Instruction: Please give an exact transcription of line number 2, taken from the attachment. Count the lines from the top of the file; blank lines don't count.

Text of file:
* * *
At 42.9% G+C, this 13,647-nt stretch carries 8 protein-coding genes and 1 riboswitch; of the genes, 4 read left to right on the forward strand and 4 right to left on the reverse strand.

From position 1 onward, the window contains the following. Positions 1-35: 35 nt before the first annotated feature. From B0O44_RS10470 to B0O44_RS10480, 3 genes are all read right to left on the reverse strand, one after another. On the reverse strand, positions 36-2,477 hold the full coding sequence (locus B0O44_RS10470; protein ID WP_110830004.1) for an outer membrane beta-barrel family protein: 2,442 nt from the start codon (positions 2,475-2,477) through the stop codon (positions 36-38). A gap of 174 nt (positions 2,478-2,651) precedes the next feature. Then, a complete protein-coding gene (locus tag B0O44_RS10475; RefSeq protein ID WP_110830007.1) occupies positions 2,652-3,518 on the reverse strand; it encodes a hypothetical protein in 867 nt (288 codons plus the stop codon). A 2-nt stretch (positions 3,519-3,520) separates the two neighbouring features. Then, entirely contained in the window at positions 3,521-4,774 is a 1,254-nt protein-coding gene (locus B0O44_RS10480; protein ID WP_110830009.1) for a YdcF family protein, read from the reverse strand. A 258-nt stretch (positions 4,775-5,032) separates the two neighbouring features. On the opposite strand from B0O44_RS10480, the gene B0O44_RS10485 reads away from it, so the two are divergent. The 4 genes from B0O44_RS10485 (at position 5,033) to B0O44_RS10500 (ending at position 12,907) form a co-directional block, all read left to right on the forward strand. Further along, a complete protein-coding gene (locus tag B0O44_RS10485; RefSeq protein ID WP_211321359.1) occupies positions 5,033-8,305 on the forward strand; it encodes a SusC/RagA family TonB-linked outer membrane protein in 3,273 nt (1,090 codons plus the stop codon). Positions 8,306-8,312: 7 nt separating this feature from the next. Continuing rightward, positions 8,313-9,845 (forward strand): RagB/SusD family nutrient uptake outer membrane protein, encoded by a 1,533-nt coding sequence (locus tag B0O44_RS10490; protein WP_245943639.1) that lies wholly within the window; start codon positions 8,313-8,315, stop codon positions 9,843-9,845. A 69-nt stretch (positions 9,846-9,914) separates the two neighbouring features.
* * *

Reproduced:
From position 1 onward, the window contains the following. Positions 1-35: 35 nt before the first annotated feature. From B0O44_RS10470 to B0O44_RS10480, 3 genes are all read right to left on the reverse strand, one after another. On the reverse strand, positions 36-2,477 hold the full coding sequence (locus B0O44_RS10470; protein ID WP_110830004.1) for an outer membrane beta-barrel family protein: 2,442 nt from the start codon (positions 2,475-2,477) through the stop codon (positions 36-38). A gap of 174 nt (positions 2,478-2,651) precedes the next feature. Then, a complete protein-coding gene (locus tag B0O44_RS10475; RefSeq protein ID WP_110830007.1) occupies positions 2,652-3,518 on the reverse strand; it encodes a hypothetical protein in 867 nt (288 codons plus the stop codon). A 2-nt stretch (positions 3,519-3,520) separates the two neighbouring features. Then, entirely contained in the window at positions 3,521-4,774 is a 1,254-nt protein-coding gene (locus B0O44_RS10480; protein ID WP_110830009.1) for a YdcF family protein, read from the reverse strand. A 258-nt stretch (positions 4,775-5,032) separates the two neighbouring features. On the opposite strand from B0O44_RS10480, the gene B0O44_RS10485 reads away from it, so the two are divergent. The 4 genes from B0O44_RS10485 (at position 5,033) to B0O44_RS10500 (ending at position 12,907) form a co-directional block, all read left to right on the forward strand. Further along, a complete protein-coding gene (locus tag B0O44_RS10485; RefSeq protein ID WP_211321359.1) occupies positions 5,033-8,305 on the forward strand; it encodes a SusC/RagA family TonB-linked outer membrane protein in 3,273 nt (1,090 codons plus the stop codon). Positions 8,306-8,312: 7 nt separating this feature from the next. Continuing rightward, positions 8,313-9,845 (forward strand): RagB/SusD family nutrient uptake outer membrane protein, encoded by a 1,533-nt coding sequence (locus tag B0O44_RS10490; protein WP_245943639.1) that lies wholly within the window; start codon positions 8,313-8,315, stop codon positions 9,843-9,845. A 69-nt stretch (positions 9,846-9,914) separates the two neighbouring features.